The UK Intellectual Property Office's IP Crimes Group has released research results that appear to show a complacency towards IP infringement issues in the workplace. The study focused on IP infringement in the workplace, with information gathered by way of interviews of a random sample of managers.
Some of the findings include:
-- 75% of companies allow employees to advertise items for sale to their colleagues; DVDs and CDs are the most commonly-sold items.
-- Almost 20% of the managers were aware of counterfeit DVD sales being made at work, with lower-level managers being more aware of such sales than were upper-level managers.
-- Few of the surveyed managers say that their organizations train employees not to download copyrighted material without the copyright owner's permission; 28% report that there is no such training, and 45% say that "employment contracts forbid illegal activity," which is not the same as training.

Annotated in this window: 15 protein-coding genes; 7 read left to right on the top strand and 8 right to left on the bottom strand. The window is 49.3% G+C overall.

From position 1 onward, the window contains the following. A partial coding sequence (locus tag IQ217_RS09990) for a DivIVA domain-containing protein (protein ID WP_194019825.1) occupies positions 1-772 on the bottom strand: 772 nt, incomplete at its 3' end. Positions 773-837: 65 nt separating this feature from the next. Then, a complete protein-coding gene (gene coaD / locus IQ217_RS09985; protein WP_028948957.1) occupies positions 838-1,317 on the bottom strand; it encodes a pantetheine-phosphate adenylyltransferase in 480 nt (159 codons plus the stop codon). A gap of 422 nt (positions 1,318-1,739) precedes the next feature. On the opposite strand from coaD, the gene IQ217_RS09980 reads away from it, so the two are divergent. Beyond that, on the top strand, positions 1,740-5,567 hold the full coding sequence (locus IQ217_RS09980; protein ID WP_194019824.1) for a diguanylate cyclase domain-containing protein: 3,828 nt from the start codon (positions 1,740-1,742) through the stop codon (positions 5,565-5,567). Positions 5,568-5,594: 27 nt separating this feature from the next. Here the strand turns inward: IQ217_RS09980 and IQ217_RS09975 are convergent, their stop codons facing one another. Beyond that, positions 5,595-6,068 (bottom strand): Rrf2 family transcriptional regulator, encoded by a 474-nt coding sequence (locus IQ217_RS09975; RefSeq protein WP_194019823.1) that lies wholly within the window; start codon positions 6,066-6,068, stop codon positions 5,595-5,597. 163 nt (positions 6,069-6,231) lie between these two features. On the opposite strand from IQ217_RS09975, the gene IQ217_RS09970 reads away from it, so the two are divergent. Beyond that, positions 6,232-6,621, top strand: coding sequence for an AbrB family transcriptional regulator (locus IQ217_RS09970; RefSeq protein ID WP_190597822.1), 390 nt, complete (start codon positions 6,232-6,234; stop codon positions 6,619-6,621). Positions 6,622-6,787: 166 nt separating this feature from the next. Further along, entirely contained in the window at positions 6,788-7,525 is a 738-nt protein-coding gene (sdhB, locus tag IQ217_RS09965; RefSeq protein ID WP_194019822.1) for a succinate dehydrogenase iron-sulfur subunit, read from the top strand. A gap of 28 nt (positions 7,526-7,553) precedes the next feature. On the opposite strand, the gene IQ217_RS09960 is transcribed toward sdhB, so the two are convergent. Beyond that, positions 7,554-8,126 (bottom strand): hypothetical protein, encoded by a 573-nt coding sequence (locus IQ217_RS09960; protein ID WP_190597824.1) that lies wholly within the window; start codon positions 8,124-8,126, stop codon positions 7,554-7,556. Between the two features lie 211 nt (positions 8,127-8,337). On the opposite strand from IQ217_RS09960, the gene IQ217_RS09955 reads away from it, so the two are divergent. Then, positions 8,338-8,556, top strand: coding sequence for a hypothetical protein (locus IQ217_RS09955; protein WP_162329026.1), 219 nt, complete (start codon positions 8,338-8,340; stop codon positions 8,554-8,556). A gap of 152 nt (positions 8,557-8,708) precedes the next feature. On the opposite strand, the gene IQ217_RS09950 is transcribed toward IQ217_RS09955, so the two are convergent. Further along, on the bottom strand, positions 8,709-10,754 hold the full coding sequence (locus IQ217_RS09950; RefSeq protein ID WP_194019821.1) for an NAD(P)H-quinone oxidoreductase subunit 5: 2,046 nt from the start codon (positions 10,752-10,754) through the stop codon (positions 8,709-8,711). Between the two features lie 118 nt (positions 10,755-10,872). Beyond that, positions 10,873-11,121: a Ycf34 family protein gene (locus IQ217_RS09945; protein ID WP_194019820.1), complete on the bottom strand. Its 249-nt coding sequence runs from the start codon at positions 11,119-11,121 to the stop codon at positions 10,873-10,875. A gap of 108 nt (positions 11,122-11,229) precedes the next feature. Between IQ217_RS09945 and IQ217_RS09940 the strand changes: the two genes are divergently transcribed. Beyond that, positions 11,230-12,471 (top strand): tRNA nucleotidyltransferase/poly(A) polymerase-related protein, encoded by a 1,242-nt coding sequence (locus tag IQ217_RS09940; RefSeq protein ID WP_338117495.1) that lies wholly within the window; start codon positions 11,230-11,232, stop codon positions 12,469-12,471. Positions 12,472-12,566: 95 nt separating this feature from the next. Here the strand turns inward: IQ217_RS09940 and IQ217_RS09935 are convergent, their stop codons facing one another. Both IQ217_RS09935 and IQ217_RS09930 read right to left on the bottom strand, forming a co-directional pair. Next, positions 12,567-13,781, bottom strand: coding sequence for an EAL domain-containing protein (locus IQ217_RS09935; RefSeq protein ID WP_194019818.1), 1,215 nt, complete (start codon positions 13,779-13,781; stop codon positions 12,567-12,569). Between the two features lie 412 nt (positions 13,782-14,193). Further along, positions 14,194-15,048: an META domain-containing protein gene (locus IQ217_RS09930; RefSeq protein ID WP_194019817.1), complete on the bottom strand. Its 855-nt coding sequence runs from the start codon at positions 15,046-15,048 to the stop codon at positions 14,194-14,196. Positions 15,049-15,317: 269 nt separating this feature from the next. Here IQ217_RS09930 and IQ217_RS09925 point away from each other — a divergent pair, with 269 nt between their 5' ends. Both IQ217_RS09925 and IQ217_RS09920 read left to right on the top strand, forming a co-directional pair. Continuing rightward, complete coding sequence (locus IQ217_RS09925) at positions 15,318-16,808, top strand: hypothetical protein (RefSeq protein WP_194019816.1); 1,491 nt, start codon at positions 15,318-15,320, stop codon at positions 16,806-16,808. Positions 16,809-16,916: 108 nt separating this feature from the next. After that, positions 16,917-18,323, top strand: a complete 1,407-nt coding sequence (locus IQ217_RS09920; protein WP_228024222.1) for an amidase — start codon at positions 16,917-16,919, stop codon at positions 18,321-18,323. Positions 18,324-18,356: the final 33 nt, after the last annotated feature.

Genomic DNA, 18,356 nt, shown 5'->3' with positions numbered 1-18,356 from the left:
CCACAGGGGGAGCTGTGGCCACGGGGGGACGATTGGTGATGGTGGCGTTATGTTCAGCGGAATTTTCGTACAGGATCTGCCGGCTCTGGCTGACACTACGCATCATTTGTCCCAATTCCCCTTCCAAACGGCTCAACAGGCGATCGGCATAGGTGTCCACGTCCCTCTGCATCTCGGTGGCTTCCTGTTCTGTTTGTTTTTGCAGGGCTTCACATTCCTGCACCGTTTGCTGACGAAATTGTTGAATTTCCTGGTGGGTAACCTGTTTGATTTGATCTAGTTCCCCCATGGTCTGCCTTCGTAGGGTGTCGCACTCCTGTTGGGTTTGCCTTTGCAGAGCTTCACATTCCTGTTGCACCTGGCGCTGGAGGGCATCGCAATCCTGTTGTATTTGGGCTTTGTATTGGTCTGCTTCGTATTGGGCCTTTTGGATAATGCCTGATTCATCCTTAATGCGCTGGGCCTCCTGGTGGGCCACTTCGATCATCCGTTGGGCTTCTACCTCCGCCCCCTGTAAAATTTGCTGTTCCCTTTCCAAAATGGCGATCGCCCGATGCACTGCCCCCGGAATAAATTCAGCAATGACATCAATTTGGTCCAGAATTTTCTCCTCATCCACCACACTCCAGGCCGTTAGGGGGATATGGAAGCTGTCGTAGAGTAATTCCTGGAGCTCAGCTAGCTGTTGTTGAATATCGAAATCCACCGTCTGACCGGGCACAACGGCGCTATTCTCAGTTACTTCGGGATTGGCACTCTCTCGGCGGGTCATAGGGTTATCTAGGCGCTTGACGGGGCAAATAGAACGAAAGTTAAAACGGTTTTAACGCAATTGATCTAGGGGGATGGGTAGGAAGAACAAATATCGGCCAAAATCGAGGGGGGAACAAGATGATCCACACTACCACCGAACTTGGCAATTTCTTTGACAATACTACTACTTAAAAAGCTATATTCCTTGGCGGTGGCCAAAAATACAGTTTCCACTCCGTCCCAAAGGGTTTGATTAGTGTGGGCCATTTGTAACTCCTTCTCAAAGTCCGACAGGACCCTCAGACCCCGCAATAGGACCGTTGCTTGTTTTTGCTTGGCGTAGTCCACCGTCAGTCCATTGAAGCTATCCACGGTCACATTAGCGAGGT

-- As for business software, roughly half of the managers said that they either did not know how often their organization checked to make sure that all business software was properly licensed, or that such audits occurred "less than once a year."
-- While 99% of managers would turn to the Internet and their human resources departments to educate themselves on their company's rights and responsibilities with regard to copyright and trademark issues, about 40% would ask their lawyers.
-- Nearly three-quarters of those surveyed would find it useful to receive some sort of information about IP issues in the workplace.
For those of us whose careers are deeply intertwined with IP law, these findings can serve as a bit of a wake-up call. Not everybody in business is as sensitized to identifying and managing IP issues as we are. There is still plenty of work to be done . . .
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